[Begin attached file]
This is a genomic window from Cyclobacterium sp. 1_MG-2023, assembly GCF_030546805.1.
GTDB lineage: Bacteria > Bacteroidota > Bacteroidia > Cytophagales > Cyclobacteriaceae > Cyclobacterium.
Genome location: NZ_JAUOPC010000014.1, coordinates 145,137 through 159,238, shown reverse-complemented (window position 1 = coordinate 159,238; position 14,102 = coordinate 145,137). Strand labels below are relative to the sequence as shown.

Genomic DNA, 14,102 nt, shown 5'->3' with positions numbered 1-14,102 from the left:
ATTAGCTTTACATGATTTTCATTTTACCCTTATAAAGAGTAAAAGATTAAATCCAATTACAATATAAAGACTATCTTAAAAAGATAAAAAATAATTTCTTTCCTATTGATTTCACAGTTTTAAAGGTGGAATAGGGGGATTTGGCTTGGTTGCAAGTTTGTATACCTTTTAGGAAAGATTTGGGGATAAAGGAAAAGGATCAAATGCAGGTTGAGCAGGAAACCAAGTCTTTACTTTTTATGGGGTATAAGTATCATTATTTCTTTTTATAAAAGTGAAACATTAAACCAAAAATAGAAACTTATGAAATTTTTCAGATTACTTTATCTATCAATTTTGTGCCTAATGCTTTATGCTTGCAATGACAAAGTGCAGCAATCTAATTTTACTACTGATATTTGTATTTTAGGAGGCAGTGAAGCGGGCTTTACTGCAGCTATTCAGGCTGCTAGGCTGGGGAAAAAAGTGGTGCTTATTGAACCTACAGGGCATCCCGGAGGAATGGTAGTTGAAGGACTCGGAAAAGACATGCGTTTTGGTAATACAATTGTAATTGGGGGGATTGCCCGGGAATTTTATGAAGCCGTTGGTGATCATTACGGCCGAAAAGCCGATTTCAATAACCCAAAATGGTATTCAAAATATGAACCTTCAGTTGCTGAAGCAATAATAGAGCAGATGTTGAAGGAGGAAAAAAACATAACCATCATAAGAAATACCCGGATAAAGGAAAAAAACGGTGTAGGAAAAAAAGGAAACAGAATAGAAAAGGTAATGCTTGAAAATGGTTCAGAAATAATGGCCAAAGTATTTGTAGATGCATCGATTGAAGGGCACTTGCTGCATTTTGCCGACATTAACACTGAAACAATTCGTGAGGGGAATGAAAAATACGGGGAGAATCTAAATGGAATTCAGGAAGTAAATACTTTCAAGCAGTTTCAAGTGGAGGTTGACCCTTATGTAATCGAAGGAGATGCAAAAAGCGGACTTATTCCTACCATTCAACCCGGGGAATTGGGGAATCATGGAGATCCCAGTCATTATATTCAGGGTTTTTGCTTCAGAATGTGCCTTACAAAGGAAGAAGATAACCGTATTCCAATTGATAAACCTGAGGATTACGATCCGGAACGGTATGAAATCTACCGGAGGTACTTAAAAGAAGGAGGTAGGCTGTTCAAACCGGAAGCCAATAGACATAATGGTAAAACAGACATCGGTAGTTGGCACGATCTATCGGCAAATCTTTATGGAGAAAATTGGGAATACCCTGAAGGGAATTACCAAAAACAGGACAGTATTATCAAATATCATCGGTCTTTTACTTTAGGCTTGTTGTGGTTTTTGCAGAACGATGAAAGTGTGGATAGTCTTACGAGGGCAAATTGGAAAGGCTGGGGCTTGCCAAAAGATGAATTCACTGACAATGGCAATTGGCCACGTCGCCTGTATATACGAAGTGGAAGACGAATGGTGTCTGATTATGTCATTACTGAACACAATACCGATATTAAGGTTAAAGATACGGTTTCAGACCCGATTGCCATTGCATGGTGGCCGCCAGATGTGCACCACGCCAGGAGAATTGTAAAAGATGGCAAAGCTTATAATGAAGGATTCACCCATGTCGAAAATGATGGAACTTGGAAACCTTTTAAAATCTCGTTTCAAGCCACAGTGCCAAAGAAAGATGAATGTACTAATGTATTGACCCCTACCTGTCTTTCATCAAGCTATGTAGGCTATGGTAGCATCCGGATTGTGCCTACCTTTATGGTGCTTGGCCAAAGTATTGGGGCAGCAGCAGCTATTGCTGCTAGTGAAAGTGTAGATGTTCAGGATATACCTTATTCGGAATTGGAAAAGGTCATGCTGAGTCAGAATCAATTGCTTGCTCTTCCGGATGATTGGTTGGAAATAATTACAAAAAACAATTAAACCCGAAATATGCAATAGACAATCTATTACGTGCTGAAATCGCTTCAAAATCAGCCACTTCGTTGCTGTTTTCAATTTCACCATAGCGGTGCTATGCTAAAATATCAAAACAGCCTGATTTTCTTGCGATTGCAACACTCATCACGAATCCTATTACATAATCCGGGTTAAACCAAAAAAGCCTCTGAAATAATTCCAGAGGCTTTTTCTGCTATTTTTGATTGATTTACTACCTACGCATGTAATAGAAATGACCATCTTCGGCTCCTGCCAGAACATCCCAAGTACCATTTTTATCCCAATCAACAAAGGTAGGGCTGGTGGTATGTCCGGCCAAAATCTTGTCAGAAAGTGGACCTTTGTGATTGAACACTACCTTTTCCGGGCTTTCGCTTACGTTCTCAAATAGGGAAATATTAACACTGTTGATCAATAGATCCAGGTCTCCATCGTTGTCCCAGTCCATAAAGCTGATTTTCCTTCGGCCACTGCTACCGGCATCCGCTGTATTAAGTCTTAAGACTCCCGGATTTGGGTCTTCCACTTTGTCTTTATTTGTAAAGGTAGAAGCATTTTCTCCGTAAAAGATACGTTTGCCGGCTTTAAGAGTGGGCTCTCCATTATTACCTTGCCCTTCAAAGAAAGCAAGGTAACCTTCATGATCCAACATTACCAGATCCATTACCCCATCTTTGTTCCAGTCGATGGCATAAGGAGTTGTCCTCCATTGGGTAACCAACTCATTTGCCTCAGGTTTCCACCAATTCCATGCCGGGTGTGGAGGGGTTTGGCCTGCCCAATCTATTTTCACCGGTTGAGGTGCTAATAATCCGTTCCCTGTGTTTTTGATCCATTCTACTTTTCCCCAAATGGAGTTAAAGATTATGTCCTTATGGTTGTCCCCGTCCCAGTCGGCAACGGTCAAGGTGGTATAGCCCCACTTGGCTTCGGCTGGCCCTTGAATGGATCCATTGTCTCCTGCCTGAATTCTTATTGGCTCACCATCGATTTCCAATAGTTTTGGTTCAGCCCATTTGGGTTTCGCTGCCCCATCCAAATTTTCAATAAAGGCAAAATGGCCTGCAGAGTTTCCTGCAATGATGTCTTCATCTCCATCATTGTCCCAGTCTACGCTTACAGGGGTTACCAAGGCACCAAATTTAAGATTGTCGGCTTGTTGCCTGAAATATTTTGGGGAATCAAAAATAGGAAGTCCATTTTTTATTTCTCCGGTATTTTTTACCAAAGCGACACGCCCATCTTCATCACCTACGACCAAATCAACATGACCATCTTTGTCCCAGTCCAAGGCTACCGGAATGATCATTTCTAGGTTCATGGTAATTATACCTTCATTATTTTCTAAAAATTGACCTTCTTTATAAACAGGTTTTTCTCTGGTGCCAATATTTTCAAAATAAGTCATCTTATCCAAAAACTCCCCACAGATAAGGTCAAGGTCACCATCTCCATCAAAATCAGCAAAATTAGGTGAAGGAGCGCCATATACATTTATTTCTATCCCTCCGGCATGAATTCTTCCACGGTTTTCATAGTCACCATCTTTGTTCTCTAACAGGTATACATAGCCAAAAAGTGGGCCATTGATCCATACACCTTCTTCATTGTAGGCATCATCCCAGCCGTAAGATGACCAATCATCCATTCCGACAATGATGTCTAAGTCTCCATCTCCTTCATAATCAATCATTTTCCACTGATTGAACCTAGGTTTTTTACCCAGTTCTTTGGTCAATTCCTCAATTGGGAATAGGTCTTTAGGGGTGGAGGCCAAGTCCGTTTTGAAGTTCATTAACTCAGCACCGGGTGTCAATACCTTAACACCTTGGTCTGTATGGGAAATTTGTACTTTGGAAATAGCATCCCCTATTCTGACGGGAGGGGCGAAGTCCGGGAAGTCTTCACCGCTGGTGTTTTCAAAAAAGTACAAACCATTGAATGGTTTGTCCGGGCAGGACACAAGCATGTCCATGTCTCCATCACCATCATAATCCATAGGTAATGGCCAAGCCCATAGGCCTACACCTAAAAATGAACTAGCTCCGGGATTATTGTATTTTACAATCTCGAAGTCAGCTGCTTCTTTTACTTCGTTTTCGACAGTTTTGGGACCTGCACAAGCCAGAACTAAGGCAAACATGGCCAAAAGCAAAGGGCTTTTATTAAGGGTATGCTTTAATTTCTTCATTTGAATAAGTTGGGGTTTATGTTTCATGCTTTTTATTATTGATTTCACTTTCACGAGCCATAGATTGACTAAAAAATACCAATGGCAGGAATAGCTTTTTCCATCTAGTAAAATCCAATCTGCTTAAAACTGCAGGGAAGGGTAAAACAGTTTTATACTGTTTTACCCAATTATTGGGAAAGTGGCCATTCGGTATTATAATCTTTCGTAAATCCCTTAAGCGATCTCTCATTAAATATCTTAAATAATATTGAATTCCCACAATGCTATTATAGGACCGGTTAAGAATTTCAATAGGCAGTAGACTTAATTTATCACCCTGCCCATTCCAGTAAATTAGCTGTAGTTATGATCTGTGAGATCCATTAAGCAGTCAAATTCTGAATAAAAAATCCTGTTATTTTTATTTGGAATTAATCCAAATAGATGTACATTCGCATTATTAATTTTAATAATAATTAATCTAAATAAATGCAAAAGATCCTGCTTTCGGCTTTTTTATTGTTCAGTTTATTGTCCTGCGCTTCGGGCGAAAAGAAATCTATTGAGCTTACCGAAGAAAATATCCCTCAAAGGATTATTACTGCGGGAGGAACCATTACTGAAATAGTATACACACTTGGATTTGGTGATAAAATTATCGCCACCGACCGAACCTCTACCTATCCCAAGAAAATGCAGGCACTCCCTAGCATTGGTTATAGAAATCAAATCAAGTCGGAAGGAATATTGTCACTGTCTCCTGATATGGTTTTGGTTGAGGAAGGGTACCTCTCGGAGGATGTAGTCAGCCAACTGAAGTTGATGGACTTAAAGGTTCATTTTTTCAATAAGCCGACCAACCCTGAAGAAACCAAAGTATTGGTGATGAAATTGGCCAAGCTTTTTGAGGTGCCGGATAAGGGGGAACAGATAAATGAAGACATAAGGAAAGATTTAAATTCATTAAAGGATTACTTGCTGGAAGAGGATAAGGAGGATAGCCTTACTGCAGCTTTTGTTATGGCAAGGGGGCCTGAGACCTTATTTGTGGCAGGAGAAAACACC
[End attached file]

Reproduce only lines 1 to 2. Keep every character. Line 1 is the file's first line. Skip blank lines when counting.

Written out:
This is a genomic window from Cyclobacterium sp. 1_MG-2023, assembly GCF_030546805.1.
GTDB lineage: Bacteria > Bacteroidota > Bacteroidia > Cytophagales > Cyclobacteriaceae > Cyclobacterium.